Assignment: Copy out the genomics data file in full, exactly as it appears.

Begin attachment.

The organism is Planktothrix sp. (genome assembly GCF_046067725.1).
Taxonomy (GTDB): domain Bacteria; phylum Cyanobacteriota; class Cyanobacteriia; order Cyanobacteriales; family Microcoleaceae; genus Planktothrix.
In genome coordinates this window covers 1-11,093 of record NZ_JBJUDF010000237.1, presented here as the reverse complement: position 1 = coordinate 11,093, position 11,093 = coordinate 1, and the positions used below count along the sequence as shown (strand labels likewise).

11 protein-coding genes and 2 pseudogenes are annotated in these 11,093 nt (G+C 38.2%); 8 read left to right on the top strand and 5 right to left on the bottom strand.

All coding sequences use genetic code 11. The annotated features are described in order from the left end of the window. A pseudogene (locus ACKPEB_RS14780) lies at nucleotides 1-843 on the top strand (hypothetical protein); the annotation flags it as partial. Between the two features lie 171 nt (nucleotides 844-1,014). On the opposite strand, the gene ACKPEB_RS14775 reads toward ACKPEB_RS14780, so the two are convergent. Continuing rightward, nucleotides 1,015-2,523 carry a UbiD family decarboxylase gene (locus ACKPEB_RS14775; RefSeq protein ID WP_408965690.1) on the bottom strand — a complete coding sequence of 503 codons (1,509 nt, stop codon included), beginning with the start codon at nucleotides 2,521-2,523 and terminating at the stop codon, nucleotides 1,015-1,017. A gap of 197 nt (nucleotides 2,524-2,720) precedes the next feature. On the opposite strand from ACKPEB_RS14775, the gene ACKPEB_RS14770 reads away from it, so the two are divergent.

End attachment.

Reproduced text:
The organism is Planktothrix sp. (genome assembly GCF_046067725.1).
Taxonomy (GTDB): domain Bacteria; phylum Cyanobacteriota; class Cyanobacteriia; order Cyanobacteriales; family Microcoleaceae; genus Planktothrix.
In genome coordinates this window covers 1-11,093 of record NZ_JBJUDF010000237.1, presented here as the reverse complement: position 1 = coordinate 11,093, position 11,093 = coordinate 1, and the positions used below count along the sequence as shown (strand labels likewise).

11 protein-coding genes and 2 pseudogenes are annotated in these 11,093 nt (G+C 38.2%); 8 read left to right on the top strand and 5 right to left on the bottom strand.

All coding sequences use genetic code 11. The annotated features are described in order from the left end of the window. A pseudogene (locus ACKPEB_RS14780) lies at nucleotides 1-843 on the top strand (hypothetical protein); the annotation flags it as partial. Between the two features lie 171 nt (nucleotides 844-1,014). On the opposite strand, the gene ACKPEB_RS14775 reads toward ACKPEB_RS14780, so the two are convergent. Continuing rightward, nucleotides 1,015-2,523 carry a UbiD family decarboxylase gene (locus ACKPEB_RS14775; RefSeq protein ID WP_408965690.1) on the bottom strand — a complete coding sequence of 503 codons (1,509 nt, stop codon included), beginning with the start codon at nucleotides 2,521-2,523 and terminating at the stop codon, nucleotides 1,015-1,017. A gap of 197 nt (nucleotides 2,524-2,720) precedes the next feature. On the opposite strand from ACKPEB_RS14775, the gene ACKPEB_RS14770 reads away from it, so the two are divergent.